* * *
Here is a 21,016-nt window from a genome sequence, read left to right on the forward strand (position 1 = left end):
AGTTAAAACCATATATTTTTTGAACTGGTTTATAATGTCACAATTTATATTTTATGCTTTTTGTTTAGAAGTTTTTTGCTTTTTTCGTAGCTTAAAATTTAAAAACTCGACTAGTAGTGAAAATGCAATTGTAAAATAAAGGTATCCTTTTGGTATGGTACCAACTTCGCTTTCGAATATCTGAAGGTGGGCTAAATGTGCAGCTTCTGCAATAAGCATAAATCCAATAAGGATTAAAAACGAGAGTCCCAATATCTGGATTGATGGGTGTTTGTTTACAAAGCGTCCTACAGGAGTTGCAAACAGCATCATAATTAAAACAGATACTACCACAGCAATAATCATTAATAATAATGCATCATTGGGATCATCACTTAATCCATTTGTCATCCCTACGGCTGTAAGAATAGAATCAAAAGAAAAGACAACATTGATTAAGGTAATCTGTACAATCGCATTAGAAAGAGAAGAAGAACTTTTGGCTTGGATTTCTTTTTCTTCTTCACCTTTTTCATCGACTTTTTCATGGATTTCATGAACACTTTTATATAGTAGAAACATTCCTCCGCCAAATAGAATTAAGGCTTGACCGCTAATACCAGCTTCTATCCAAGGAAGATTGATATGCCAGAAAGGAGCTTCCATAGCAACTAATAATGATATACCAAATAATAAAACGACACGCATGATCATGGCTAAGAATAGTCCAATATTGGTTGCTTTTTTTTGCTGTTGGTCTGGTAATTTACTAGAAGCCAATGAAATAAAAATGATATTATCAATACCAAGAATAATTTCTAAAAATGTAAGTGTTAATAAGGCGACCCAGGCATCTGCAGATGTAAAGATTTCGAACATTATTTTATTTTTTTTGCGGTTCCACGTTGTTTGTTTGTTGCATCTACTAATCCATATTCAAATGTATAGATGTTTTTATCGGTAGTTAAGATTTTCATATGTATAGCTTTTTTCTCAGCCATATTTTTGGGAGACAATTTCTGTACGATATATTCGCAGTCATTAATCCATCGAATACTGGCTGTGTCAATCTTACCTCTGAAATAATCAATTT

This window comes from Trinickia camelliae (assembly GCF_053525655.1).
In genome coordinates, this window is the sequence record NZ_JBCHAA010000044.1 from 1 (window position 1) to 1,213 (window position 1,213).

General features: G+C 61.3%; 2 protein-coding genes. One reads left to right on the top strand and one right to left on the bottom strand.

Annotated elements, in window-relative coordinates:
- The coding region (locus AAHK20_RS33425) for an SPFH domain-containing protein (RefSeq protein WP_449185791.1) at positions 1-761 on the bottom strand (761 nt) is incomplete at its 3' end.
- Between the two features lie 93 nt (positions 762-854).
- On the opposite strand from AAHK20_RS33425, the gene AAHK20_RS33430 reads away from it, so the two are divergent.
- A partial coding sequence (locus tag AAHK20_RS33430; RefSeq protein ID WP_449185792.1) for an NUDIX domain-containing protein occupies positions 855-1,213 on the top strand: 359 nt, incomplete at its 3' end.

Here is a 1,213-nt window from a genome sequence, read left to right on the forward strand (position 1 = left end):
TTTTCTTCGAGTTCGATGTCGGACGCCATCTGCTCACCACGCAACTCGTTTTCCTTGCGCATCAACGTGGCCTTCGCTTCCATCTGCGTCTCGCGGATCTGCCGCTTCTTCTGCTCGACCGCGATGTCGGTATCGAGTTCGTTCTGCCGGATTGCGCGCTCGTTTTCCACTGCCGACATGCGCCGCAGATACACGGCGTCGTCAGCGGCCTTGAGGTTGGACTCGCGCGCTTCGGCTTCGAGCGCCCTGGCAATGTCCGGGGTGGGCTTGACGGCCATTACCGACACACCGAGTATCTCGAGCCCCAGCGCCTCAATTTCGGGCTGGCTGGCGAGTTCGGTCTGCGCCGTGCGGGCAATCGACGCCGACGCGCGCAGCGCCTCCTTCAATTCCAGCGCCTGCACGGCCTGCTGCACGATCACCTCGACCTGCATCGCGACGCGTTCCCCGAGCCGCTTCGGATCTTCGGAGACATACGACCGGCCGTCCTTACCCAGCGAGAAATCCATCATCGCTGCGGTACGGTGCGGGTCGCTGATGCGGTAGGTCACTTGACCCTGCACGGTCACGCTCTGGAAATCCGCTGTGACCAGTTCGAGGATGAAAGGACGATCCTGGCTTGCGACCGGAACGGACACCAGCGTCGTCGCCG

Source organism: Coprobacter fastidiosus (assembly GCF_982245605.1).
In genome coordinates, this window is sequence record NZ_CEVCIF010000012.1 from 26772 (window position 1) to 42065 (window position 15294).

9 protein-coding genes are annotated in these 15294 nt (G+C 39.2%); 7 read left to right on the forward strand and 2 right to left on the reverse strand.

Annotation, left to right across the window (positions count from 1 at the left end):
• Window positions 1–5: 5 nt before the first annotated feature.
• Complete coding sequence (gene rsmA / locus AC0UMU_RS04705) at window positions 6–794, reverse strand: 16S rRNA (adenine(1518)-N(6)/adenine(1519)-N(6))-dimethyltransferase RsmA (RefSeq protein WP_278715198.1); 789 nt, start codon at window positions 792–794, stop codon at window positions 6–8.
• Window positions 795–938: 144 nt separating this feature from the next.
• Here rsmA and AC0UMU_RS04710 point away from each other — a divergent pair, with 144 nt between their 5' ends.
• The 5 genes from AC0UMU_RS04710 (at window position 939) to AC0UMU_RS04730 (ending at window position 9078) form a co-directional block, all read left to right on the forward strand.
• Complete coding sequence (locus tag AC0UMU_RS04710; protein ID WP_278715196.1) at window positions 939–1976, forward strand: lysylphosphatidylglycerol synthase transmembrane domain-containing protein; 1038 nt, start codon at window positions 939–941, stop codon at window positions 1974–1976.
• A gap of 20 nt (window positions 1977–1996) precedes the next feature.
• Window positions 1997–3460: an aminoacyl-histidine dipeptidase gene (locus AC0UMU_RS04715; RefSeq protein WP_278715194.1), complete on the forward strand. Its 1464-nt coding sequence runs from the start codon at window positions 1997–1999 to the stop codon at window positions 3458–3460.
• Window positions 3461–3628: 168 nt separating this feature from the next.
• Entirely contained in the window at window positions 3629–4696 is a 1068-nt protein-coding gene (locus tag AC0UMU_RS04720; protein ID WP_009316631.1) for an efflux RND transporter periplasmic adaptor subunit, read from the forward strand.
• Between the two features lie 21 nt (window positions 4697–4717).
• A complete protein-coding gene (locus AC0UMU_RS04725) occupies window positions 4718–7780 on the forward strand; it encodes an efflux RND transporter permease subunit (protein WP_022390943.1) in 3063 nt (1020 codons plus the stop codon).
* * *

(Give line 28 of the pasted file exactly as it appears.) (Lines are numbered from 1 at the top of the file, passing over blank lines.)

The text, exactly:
• A complete protein-coding gene (locus AC0UMU_RS04725) occupies window positions 4718–7780 on the forward strand; it encodes an efflux RND transporter permease subunit (protein WP_022390943.1) in 3063 nt (1020 codons plus the stop codon).